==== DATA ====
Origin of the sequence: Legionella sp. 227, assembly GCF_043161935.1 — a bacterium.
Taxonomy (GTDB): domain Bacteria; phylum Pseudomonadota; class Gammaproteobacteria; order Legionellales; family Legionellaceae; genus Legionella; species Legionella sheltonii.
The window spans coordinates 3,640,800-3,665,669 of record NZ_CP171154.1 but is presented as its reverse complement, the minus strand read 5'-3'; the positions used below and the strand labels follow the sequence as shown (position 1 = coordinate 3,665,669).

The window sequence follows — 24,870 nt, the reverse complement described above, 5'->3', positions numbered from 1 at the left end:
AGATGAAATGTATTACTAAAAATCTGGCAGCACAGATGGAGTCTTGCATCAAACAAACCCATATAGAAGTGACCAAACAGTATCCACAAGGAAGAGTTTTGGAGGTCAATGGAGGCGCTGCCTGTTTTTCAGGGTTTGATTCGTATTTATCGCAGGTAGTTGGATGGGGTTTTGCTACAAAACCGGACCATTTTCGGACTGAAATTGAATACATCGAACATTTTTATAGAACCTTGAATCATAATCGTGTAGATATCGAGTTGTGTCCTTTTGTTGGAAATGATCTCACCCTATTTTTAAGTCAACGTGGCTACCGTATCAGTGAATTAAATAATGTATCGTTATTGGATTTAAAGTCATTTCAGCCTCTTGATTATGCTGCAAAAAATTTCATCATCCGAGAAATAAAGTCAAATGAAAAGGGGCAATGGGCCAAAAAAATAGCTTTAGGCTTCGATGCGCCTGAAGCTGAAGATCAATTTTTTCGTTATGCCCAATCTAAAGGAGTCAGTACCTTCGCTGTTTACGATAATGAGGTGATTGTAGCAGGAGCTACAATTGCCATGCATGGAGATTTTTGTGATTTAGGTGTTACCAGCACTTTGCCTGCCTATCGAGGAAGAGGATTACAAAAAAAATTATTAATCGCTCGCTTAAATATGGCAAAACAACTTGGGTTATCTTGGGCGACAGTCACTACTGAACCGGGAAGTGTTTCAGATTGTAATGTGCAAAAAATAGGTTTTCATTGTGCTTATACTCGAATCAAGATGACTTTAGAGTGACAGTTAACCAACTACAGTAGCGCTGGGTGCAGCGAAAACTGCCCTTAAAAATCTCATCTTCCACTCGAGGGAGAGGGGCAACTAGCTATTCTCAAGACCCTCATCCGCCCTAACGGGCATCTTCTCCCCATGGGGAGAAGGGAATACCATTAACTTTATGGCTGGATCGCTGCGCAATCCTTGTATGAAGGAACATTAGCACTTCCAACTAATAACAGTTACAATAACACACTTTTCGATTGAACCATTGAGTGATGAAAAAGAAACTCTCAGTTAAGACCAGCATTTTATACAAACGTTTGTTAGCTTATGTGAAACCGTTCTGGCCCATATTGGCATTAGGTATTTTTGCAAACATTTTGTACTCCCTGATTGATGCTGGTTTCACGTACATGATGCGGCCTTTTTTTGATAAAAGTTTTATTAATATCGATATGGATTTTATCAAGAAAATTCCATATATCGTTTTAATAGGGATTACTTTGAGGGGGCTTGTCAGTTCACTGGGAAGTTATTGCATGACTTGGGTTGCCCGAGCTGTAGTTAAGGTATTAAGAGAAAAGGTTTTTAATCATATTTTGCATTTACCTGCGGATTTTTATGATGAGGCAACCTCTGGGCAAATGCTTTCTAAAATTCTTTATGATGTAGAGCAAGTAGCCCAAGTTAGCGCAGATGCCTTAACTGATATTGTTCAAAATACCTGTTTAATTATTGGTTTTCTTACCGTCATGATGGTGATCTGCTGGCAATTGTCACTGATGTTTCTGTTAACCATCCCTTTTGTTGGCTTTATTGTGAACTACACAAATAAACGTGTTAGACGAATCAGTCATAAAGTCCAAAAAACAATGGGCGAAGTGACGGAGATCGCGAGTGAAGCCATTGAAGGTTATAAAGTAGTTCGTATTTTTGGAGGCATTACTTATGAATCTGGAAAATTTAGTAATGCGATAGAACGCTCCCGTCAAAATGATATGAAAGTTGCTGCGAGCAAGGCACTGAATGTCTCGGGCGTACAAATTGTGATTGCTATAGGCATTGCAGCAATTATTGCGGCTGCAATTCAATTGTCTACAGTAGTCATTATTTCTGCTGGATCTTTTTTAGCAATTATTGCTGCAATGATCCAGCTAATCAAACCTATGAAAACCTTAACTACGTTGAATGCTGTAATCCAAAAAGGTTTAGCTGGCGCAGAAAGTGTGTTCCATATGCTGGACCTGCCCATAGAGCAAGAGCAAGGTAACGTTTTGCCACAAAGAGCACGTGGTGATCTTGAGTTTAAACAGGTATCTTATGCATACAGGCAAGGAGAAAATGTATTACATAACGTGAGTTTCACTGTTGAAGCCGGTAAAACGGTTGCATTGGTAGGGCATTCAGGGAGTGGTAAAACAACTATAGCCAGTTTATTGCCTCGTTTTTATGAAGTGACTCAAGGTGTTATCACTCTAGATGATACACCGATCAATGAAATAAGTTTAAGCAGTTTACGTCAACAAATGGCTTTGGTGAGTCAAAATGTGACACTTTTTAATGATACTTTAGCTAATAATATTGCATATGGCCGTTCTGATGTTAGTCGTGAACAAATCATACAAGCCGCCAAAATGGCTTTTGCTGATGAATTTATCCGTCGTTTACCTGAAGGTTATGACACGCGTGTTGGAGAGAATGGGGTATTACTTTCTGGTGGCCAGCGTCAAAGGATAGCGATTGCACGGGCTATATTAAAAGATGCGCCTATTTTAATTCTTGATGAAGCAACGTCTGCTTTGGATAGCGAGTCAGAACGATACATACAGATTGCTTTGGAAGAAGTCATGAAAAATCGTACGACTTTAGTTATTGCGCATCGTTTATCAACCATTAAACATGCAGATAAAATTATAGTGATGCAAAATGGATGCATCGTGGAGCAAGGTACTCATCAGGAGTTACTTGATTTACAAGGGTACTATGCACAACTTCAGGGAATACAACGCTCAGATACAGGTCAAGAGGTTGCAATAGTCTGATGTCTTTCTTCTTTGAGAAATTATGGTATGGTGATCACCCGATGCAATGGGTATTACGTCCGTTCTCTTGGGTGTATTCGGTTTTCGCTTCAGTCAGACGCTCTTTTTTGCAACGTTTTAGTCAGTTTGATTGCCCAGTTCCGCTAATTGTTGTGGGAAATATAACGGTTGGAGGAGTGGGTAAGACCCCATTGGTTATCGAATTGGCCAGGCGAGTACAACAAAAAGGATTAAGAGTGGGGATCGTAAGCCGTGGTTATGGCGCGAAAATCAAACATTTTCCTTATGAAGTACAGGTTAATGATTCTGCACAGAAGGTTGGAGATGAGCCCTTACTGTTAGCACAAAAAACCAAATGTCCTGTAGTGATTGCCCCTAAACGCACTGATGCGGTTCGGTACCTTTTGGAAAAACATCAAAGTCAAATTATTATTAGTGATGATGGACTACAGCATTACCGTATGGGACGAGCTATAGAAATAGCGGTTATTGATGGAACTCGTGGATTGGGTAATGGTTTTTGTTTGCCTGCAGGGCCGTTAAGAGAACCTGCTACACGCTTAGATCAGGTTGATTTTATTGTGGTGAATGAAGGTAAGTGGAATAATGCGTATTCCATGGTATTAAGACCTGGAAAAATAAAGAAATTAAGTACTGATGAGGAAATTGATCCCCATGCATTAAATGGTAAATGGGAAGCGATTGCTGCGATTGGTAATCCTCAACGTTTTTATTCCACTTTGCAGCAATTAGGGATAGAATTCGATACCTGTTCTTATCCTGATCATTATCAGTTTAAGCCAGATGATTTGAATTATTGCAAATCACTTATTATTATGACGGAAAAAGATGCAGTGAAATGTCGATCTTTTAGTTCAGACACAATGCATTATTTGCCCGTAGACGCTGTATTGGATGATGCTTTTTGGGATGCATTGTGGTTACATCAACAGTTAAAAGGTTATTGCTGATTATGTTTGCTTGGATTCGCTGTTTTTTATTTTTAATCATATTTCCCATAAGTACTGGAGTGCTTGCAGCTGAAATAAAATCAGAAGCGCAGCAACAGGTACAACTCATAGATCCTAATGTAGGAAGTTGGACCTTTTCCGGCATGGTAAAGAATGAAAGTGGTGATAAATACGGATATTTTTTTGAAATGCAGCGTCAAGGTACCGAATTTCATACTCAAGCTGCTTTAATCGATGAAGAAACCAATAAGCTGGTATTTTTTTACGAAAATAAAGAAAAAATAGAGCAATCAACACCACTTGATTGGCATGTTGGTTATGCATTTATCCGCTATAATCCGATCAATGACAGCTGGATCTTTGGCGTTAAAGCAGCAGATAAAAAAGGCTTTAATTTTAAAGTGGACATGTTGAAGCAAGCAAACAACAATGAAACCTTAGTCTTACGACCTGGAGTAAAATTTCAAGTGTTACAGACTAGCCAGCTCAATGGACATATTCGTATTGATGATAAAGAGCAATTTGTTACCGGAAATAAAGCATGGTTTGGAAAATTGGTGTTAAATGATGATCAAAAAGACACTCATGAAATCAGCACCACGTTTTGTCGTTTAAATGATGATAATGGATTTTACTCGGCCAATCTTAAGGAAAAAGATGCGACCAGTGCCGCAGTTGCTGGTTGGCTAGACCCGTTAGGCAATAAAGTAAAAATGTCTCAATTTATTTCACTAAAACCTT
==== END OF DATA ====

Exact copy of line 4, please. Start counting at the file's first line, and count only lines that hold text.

The window sequence follows — 24,870 nt, the reverse complement described above, 5'->3', positions numbered from 1 at the left end: